Two Backpacks

Sunset from bus
Florianopolis to B.Aires

Chapter 35 - The Night Bus to Argentina

            We’re taking the night bus to Argentina. We’re both worried about how we’ll get on being stuck on a bus for twenty-five hours – stiff backs, sore knees and lack of sleep. So, when one of the staff at the hostel tells us about the ‘cama’ buses and recommends the Flecha bus service, we book our seats for the following day.

            Tucano Hostel has been great for chatting with fellow travellers and getting information on what lies ahead as we travel to Buenos Aires and then Patagonia.

            It’s evening in early November when we board the Flecha bus. We hope the recommendation has been worth the extra money and we’re not disappointed. The double-decker bus is clean; the seats recline to provide an almost flat bed.

            ‘This isn’t at all bad,’ comments Ron, settling himself into his seat and stretching out his legs. ‘Reckon we’ll sleep okay tonight.’

            Our bus pulls from the Florianopolis terminal on time, and we’re soon speeding our way south along a well-paved road.

            We’ve checked out the possibility of travelling through Uraquay but the information regarding border crossings and immigration is confusing, so we opt for the direct route to our next destination, Buenos Aires.

Whizzing through the darkening countryside with the sun casting its last orange rays as it sinks below the horizon, I finally fall asleep.

            ‘What’s going on?’ mutters Ron from beneath his blanket.

            ‘How should I know,’ I reply, annoyed at his having woken me. I look through the curtained window and see we’re at the border with Argentina. A few minutes later, one of the bus staff returns our passports.

            ‘That was easy. We didn’t even have to get off the bus!’ Ron says before snuggling back into his seat.

            I check the passports. We’ve heard horrendous stories of visas and passports not being approved correctly and travellers waiting days before continuing their journeys.

            Everything appeared to be in order, and, like my other half, who is now snoring quietly beside me, I tuck myself under the covers and try to get back to sleep again.

A couple of hours later, the bus stops for a passport check – a few passengers have their passports checked by the roadside guards before we’re on our way again.

            The bus pulls into Retiro bus station at eleven thirty the following morning. Knowing that we’ve got to be on our guard for pickpockets and scammers, I leave Ron with our bags and go off to search for an ATM. There are no currency exchange booths, so the ATM is our only option for obtaining pesos.

            The terminal is large but manageable. All the ticket offices are on the first floor, and the ATM terminals are on the ground floor.

            I retrieve my cash and head back to Ron. It’s started raining.

            ‘Let’s get a taxi to the hostel. I don’t want to wander around trying to find and get soaking wet,’ I suggest.

            ‘Okay. We’ll splash out,’ says Ron with a grin.

            Given the chance, I know he’d have taken the subway, but it’s our first time in the city, and until we get an idea of where landmarks are, a taxi seems our best option.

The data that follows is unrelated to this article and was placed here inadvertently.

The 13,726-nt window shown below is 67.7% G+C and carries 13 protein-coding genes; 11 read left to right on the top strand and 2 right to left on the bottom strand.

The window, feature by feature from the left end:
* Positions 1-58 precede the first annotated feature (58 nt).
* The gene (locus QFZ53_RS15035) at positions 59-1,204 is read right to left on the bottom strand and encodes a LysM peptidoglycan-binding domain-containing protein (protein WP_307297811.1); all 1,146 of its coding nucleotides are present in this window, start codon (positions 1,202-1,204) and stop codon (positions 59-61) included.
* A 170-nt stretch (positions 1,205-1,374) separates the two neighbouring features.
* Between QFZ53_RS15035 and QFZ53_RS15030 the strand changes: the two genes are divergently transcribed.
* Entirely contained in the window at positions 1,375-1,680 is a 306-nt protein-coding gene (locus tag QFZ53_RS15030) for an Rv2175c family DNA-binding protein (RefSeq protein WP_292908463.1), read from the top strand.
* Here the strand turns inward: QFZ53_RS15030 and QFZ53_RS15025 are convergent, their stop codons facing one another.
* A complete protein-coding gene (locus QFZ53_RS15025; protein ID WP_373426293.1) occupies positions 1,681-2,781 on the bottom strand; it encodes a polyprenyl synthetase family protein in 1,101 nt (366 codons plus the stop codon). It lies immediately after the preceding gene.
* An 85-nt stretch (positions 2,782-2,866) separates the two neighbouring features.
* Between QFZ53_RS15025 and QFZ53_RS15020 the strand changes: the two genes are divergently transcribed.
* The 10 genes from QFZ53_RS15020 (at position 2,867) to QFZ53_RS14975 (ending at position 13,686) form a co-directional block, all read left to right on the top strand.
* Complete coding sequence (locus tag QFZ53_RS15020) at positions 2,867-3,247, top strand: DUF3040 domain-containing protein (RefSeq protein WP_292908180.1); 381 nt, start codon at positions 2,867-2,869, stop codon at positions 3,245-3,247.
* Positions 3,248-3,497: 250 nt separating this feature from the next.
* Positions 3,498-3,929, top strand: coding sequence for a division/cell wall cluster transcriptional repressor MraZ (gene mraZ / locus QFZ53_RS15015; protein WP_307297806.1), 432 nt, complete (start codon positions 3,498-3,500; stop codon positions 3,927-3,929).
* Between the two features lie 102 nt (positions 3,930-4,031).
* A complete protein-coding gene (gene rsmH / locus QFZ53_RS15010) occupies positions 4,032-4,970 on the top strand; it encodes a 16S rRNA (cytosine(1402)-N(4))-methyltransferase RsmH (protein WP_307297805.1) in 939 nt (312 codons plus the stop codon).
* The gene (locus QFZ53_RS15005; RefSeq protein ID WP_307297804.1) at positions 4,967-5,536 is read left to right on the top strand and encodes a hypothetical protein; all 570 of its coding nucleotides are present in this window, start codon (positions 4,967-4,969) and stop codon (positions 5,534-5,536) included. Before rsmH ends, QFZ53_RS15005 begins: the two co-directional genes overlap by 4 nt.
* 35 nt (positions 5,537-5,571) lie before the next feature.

Taxis are cheap in Argentina. I’m worried because the ATM had only dispensed one hundred peso notes.

            ‘Get the driver to stop so we can buy water and get change,’ Ron tells me.

            ‘And how do I do that?’ I counter, annoyed that he assumes I can converse in Spanish with our driver.

            ‘You managed in Spain,’ he replies with a smile, knowing he’s over-stepped the mark.

            I try my best, and with the help of my dictionary, I get the driver to stop at a small supermarket where I buy bottled water and snacks and break the one-hundred peso note.

            The taxi stops outside a traditional building in the old district of San Telmo. We’ve arrived.

            We pay the driver and enter the hostel, where the receptionist takes our passports, and I sign the register. She then shows us to our room. We’re at the top of the building, two floors up. The stairs are demanding with our backpacks, especially as they are narrow and steep.

            Our room is lovely, with twin beds and wonderful large old windows. The beds are comfy, and the linen is clean and crisp.

            ‘We’ll sleep well tonight,’ says Ron, stretching out on his bed.

            ‘I hope so. But first, let’s find somewhere for supper; I’m starving.’

            There’s a tiny restaurant a few doors down with a mouth-watering aroma wafting from the doorway.

            ‘This’ll do. Whatever they’re cooking, I want some,’ says Ron, pushing open the door.

            There’s a table for two in the far corner. We sit, and when the waiter comes, Ron points to a nearby table and orders the same food.

            Our meals arrive a few minutes later; the food is delicious. A flavoursome sauce covers two thick slices of beef, roast potatoes and vegetables.

            ‘We’ll come back tomorrow for breakfast,’ states Ron as he finishes his meal. ‘That was delicious.’

            We both sleep well and, finding that the little café is open in the morning, we breakfast on warm croissants, eggs and coffee before returning to our hostel to pack.

            At two o’clock in the afternoon, we catch a taxi to the airport. We’re flying to El Calafate, Patagonia. I hope it’s not snowing when we arrive, or I’ll never hear the end of it from Ron!